In the last 19 years, calls on governments to do something related to the climate change were frequent. However, ocean issue is as important as the climate change issue.
The following is the background information on climate change issue and ocean issue and why the world must concern about them.
For the first time, a call to form a global agreement to combat climate change was started by the Intergovernmental Panel on Climate Change (IPCC)'s research in 1990. The recommendation showed that climate change was a serious threat for human kind and environment. The United Nations reacted and established the Intergovernmental Negotiating Committee (INC) to negotiate the need of convention related to the climate change.
They realized that the climate change would cost too much for life on the Earth. Extreme weather, rising sea surface that threatens to sink small islands and coral bleaching that dangers fish production are very serious challenges to be solved.
Many studies showed that climate change is affecting ocean temperatures, the supply of nutrients from the land, ocean chemistry, food chains, wind systems' shift, ocean currents and extreme events such as cyclones.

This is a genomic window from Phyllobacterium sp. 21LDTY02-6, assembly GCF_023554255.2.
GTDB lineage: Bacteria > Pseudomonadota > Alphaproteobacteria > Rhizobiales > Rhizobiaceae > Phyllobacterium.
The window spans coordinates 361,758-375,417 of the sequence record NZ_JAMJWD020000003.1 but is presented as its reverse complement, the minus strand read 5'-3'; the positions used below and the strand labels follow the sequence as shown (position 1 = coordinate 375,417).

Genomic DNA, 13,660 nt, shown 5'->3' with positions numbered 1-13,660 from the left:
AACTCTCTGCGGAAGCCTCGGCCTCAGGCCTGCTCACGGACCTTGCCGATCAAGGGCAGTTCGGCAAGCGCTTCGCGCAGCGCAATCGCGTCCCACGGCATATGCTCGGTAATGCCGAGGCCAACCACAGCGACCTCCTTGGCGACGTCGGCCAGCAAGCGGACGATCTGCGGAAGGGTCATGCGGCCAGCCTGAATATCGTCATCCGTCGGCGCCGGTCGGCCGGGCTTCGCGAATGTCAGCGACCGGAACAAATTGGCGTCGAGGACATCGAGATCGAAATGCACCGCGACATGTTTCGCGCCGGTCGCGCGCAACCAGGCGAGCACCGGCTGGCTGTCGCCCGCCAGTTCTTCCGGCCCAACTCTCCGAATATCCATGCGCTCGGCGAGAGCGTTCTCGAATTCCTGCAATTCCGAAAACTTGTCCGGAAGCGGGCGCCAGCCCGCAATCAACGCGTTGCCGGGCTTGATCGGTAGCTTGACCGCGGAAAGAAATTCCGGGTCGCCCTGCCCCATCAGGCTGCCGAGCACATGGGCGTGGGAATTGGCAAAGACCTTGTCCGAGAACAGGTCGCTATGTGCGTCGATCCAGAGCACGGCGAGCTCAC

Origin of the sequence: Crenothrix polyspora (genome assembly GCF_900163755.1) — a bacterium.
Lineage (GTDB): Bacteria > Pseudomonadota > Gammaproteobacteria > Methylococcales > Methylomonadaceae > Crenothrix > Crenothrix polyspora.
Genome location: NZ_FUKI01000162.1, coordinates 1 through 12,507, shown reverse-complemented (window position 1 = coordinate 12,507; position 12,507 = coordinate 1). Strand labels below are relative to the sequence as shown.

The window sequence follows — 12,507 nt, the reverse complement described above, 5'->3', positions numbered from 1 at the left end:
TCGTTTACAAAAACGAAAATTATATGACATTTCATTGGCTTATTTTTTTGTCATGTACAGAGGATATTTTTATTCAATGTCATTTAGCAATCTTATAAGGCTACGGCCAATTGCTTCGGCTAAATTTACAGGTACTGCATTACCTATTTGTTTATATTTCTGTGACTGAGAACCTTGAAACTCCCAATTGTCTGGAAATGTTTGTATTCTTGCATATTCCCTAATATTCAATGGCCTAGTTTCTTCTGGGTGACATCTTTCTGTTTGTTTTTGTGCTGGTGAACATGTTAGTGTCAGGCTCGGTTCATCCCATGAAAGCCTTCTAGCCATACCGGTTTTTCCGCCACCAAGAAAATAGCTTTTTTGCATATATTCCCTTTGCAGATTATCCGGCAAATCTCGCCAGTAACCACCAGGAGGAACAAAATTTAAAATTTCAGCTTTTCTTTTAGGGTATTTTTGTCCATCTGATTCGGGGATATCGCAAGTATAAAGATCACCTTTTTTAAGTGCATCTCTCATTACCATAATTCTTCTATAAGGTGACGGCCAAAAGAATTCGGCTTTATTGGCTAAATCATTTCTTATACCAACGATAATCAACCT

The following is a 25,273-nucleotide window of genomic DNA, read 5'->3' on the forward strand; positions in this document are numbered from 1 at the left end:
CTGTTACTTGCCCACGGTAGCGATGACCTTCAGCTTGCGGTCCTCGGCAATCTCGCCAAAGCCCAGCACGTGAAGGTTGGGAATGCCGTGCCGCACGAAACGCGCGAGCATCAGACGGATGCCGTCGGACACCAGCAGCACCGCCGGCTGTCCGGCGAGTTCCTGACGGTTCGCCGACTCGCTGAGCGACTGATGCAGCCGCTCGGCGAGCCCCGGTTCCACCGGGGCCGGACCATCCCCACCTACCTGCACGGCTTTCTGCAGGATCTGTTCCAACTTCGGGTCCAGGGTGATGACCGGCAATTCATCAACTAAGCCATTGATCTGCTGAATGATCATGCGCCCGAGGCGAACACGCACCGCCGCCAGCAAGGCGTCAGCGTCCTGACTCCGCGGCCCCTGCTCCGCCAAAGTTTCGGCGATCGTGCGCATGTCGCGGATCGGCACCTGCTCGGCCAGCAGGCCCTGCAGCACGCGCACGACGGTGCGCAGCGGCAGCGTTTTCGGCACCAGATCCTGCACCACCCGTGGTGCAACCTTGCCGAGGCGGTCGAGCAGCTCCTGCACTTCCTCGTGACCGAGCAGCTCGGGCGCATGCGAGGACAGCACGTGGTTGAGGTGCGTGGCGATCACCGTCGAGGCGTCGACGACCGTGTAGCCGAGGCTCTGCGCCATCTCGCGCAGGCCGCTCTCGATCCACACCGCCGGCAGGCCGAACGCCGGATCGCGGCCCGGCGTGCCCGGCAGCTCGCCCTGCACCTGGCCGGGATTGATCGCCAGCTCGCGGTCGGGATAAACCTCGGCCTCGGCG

Meanwhile, the oceans play a major role in the climate system. The oceans are huge storehouses of carbon dioxide. Microscopic plants (phytoplankton) extract carbon dioxide, a greenhouse gas, from the atmosphere during photosynthesis.
Warmer ocean temperatures could produce increased numbers of these plants, which could reduce carbon dioxide in the atmosphere.
New findings suggest that pouring iron into the ocean could help absorb excess greenhouse gases. Some scientists and entrepreneurs say that artificially-added iron can be used to spur blooms of CO2-gobbling plankton -- a quick, effective and relatively cheap weapon in the fight against climate change.
The UN Under-Secretary General and Executive Director of UNEP Achim Steiner said that experts estimate that up to 40 percent of the CO2 entering the atmosphere was being cycled through the marine environment which played a crucial role in moderating climate change.
However, other scientists and environmentalists argue that ocean dynamics are too poorly understood to support such radical action, except in small-scale tests designed to provide baseline data.
That such controversy prompted the Indonesia's Marine and Fisheries Minister Freddy Number to urge scientists to provide scientific data about how oceans could affect climate change. The result would be useful to bring the issue in the Denmark's Copenhagen that would discuss on the climate change in December.
(Xinhua News Agency May 15, 2009)